HONG KONG – CHINA – VATICAN
Audrey Donnithorne, friend of the reconstruction of the Church and China, has died
Born in 1922 in China into a family of British Anglicans, she became Catholic in her youth. After studying in Oxford, London, and Australia, she moved to Hong Kong in 1985, where she worked for China’s economic opening to the world and for the reconstruction of the Church after the Cultural Revolution. In 2008 she set up a fund for Sichuan churches destroyed by an earthquake. She received the Pro Ecclesia et pro Pontifice medal.
Rome (AsiaNews) – Prof Audrey Donnithorne, a passionate friend of China and the Church in China, died yesterday at noon at the Adventist Hospital. The 97-years-old was a trained economist and a tireless weaver of relations between China and the world.
Audrey was born on 27 November 1922 in Sichuan to Vyvyan Henry Donnithorne and Gladys Donnithorne (née Ingram), a family of British origin who had settled first in Australia moving later to southwest China.
Her parents were Anglican and her mother Gladys is especially remembered for her great missionary commitment to China after the First World War. Their daughter, however, become Catholic.
A youthful Audrey began studying economics at Oxford University, moving to University College London, and then Australia, where she taught at the Australian National University, without ever forgetting China in her studies.
After she retired in 1985 she moved to Hong Kong, where she became an honorary member of the Centre of Asian Studies at the University of Hong Kong.
Audrey always considered China as her homeland, the place of her “introduction to the world.” From Hong Kong she made countless visits to the mainland trying to establish relations, set up studies and form friendships with prominent Chinese shaking off Maoism and opening up to the world.
In her first period, she published books on China’s economy which, at a time of great reformist fervour, was trying to open up to the world’s economy.
In her travels to her place of birth, Sichuan, she met members of the Church, which was trying to re-establish itself after the Cultural Revolution and the return of many priests and bishops from prison.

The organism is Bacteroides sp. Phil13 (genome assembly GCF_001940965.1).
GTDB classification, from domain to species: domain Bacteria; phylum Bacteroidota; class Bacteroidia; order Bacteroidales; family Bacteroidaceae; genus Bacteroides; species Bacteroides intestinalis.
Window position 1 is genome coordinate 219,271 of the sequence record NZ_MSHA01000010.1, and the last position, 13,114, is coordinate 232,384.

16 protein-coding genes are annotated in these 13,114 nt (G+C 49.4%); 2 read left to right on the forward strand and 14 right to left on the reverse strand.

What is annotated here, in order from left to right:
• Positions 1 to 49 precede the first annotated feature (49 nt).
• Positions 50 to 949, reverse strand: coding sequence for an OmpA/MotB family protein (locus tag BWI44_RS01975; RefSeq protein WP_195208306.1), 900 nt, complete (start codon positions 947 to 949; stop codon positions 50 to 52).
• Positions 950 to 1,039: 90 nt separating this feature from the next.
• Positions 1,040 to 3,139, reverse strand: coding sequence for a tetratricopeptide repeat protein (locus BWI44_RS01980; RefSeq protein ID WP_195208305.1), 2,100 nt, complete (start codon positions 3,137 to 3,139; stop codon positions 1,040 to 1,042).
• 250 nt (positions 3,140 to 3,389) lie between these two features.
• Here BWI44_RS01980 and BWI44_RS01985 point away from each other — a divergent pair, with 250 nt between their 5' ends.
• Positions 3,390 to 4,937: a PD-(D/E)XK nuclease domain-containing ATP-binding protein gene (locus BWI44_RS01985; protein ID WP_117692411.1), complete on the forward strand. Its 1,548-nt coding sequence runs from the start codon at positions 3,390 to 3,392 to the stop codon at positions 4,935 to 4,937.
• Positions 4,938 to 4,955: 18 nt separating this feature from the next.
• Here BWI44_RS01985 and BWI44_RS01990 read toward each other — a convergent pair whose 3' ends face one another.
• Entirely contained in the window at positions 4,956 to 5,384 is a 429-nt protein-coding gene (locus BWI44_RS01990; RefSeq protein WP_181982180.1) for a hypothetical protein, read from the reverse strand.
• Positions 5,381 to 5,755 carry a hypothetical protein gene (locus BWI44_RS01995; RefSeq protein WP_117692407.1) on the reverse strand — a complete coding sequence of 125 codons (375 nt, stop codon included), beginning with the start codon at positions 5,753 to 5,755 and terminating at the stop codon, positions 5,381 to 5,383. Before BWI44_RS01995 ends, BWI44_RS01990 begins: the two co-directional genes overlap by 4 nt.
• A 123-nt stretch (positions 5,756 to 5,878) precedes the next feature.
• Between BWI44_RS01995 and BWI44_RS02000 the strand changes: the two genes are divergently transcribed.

She herself always remembered one of the first encounters, with 80-year-old Bishop Paul Deng Jizhou of Jiading (Leshan), who had just been released from 21 years of forced labour. From these relationships came her “call to rebuild” the Church in China.
She helped first of all Christians – coming out of decades of isolation – acquire books for study, funding seminarians, church rebuilding, after years of forced neglect.
As an expert economist, she suggested building housing near churches to facilitate relations and hospitality among different dioceses, and small businesses that generated income for the very poor parishes. Many of her projects were implemented with the support of Caritas Hong Kong.
Her most important work was weaving relations with bishops who, although coming from a “patriotic” past and ordained without a mandate from the Holy See, had a strong desire to be reconciled with the pope.
Audrey became instrumental in this reconciliation, so much so that the bishops of Sichuan were among the first to rebuild unity among themselves – despite being divided between “underground” and “patriotic” – and with the universal Church and the pontiff.
In the 1990s I travelled with Audrey once to visit Bishop Matthew Luo Duxi of Leshan and his community. At that time, the nuns were so poor that the novices had to hand copy the book of songs and prayers to be used in the choir.
In the meeting with the bishops Audrey advised, helped, vetted educational and economic possibilities for their dioceses, combining economic shrewdness with a feminine ability to listen and act.
For her work in favour of unity, the Holy See and the Study Mission of that time awarded her the Pro Ecclesia et Pro Pontifice medal in 1993.
The 2008 Sichuan earthquake was another opportunity for help. Audrey, backed by the then bishop of Hong Kong, Card Joseph Zen, launched a fund for the reconstruction of Sichuan churches and Catholic facilities, such as residences, dispensaries, and kindergartens.
For Audrey, China deserves an important place in the international community. But this importance is due to the creativity and intelligence of its people, not the Chinese Communist Party, whose economic acumen she always questioned.
For the Church in China, Audrey never juxtaposed “underground” and “patriotic” Churches, black and white. Instead, she recognised a unity stronger than any opposition.
She always worked for religious freedom, not only for Christians, but also because free worship can be an additional and truer source of progress in society.